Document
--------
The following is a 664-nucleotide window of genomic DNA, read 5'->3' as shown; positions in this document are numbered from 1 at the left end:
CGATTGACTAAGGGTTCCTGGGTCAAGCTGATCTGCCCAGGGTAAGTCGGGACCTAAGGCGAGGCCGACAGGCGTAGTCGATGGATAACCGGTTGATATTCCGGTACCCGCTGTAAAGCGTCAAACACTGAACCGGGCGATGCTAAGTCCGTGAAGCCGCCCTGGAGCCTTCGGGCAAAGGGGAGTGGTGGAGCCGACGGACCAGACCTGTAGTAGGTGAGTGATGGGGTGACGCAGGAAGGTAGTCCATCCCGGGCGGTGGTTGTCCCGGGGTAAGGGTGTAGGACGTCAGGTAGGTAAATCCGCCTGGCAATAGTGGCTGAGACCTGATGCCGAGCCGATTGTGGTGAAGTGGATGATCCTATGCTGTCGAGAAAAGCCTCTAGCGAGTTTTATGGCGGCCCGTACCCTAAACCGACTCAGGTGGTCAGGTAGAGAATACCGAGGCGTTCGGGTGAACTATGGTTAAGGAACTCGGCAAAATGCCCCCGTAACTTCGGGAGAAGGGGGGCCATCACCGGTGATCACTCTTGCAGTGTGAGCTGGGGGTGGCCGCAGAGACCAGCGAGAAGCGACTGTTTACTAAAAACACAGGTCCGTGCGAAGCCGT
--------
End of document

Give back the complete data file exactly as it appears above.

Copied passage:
The following is a 664-nucleotide window of genomic DNA, read 5'->3' as shown; positions in this document are numbered from 1 at the left end:
CGATTGACTAAGGGTTCCTGGGTCAAGCTGATCTGCCCAGGGTAAGTCGGGACCTAAGGCGAGGCCGACAGGCGTAGTCGATGGATAACCGGTTGATATTCCGGTACCCGCTGTAAAGCGTCAAACACTGAACCGGGCGATGCTAAGTCCGTGAAGCCGCCCTGGAGCCTTCGGGCAAAGGGGAGTGGTGGAGCCGACGGACCAGACCTGTAGTAGGTGAGTGATGGGGTGACGCAGGAAGGTAGTCCATCCCGGGCGGTGGTTGTCCCGGGGTAAGGGTGTAGGACGTCAGGTAGGTAAATCCGCCTGGCAATAGTGGCTGAGACCTGATGCCGAGCCGATTGTGGTGAAGTGGATGATCCTATGCTGTCGAGAAAAGCCTCTAGCGAGTTTTATGGCGGCCCGTACCCTAAACCGACTCAGGTGGTCAGGTAGAGAATACCGAGGCGTTCGGGTGAACTATGGTTAAGGAACTCGGCAAAATGCCCCCGTAACTTCGGGAGAAGGGGGGCCATCACCGGTGATCACTCTTGCAGTGTGAGCTGGGGGTGGCCGCAGAGACCAGCGAGAAGCGACTGTTTACTAAAAACACAGGTCCGTGCGAAGCCGT